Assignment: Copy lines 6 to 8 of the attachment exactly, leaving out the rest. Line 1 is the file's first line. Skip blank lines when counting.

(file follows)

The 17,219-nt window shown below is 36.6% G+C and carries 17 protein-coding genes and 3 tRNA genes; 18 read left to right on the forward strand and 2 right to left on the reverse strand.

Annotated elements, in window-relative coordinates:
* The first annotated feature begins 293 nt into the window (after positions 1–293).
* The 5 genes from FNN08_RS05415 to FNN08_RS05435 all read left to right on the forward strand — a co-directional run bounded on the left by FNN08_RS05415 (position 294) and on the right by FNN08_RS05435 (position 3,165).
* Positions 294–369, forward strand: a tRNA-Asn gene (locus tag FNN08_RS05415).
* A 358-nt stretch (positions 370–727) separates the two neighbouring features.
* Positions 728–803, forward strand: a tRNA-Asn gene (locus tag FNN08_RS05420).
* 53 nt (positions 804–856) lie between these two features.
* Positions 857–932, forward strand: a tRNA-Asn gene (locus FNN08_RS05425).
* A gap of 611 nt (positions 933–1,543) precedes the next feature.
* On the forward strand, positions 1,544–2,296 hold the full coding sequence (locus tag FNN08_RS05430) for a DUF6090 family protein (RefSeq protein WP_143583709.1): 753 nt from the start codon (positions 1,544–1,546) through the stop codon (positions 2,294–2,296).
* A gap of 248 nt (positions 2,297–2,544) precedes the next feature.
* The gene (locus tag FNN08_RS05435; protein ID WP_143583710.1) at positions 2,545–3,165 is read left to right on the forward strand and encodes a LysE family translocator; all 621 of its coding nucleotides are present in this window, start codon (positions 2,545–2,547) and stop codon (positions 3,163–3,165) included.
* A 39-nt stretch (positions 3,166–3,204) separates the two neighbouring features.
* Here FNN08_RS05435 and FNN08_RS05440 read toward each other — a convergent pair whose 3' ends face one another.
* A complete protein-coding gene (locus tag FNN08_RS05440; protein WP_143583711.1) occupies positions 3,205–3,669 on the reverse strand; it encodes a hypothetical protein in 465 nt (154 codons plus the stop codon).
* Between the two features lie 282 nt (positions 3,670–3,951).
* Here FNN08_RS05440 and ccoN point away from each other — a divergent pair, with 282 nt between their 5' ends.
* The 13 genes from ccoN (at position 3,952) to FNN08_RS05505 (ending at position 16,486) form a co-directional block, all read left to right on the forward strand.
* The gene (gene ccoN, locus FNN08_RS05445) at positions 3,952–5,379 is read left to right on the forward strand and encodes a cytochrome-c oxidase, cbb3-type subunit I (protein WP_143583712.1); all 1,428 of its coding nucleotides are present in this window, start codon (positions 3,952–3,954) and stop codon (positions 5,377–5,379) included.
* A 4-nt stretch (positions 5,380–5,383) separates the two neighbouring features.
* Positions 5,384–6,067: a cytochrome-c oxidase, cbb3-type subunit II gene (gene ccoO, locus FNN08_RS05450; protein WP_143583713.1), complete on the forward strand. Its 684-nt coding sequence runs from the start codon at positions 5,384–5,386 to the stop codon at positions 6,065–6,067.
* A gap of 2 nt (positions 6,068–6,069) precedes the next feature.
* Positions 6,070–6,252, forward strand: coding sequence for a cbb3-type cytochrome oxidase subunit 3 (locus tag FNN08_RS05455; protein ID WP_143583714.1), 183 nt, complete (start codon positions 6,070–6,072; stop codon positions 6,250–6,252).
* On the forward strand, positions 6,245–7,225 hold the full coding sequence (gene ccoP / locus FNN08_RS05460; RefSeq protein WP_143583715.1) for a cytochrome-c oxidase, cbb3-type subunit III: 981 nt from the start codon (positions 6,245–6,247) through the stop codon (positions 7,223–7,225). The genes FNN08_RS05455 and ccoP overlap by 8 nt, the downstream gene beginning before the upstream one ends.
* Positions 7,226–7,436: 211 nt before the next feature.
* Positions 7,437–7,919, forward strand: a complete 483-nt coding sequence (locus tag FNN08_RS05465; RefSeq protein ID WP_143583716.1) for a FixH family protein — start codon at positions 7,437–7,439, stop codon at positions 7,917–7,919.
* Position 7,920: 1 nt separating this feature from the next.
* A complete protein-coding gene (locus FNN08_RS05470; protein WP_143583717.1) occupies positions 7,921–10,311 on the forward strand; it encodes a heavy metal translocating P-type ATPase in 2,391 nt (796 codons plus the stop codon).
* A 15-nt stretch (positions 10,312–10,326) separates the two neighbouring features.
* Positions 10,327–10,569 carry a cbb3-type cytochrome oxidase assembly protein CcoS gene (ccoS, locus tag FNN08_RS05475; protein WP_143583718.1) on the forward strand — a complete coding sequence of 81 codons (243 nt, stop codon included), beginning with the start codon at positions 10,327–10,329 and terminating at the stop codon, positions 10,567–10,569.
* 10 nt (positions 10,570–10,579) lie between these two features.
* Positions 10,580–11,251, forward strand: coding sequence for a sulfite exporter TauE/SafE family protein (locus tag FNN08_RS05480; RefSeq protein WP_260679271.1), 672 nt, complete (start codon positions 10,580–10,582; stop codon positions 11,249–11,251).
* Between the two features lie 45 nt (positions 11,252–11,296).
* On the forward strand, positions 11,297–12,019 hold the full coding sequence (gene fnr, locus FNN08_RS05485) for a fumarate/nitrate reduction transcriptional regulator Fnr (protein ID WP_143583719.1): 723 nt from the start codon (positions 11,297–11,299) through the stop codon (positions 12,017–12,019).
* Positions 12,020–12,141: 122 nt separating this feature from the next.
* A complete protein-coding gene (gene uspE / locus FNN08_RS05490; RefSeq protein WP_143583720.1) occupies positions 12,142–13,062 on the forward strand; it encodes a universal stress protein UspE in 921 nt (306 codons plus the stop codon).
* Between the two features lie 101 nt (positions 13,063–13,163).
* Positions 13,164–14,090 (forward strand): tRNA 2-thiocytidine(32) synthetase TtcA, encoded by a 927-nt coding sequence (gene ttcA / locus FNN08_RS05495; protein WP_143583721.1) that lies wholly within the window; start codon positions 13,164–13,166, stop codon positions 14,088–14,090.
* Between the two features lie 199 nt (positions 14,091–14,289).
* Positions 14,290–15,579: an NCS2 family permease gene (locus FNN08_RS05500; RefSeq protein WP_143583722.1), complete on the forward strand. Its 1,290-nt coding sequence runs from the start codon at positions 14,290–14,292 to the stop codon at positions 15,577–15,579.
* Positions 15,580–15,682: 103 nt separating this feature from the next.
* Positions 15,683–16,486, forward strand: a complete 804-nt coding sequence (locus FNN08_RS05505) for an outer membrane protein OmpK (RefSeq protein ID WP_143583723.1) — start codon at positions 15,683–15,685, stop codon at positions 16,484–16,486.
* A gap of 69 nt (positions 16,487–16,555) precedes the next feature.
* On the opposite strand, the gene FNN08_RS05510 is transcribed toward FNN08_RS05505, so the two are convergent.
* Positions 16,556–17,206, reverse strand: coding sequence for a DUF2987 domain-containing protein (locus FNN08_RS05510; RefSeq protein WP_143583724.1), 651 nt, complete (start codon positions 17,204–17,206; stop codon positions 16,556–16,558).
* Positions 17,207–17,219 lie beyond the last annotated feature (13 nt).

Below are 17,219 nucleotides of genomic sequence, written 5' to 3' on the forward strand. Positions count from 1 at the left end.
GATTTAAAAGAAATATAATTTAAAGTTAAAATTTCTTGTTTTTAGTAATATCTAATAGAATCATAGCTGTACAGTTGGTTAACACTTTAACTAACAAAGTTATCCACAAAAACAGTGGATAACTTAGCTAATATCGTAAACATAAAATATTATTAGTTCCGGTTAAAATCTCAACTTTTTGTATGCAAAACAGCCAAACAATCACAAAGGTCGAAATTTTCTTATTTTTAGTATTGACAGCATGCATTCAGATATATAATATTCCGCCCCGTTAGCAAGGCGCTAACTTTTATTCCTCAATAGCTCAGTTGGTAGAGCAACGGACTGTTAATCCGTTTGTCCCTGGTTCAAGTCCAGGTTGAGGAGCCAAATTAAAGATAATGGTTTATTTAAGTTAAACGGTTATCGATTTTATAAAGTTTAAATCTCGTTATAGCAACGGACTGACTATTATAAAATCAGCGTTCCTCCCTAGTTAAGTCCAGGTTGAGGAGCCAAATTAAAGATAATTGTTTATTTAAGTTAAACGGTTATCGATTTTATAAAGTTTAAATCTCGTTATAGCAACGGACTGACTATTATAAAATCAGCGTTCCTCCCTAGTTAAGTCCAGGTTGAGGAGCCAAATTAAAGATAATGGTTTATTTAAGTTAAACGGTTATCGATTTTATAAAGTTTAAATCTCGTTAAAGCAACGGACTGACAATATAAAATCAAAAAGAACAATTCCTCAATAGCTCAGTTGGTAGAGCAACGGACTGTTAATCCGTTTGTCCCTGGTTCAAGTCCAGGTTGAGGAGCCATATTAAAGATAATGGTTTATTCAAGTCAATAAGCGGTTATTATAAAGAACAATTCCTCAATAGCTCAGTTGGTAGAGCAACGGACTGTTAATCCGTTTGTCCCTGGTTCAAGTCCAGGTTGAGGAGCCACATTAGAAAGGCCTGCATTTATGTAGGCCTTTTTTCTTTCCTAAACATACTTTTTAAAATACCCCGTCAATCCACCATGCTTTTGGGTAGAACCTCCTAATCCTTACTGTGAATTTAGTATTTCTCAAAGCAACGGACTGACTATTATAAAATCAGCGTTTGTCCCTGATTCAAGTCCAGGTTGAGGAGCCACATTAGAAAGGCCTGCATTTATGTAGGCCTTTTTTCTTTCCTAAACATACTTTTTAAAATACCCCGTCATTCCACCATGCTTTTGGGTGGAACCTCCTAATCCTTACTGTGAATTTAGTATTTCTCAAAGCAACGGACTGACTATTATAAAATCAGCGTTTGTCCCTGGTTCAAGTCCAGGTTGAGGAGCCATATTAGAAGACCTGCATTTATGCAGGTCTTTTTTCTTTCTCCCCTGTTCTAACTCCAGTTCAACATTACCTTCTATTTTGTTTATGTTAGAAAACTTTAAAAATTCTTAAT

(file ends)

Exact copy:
* A 358-nt stretch (positions 370–727) separates the two neighbouring features.
* Positions 728–803, forward strand: a tRNA-Asn gene (locus tag FNN08_RS05420).
* 53 nt (positions 804–856) lie between these two features.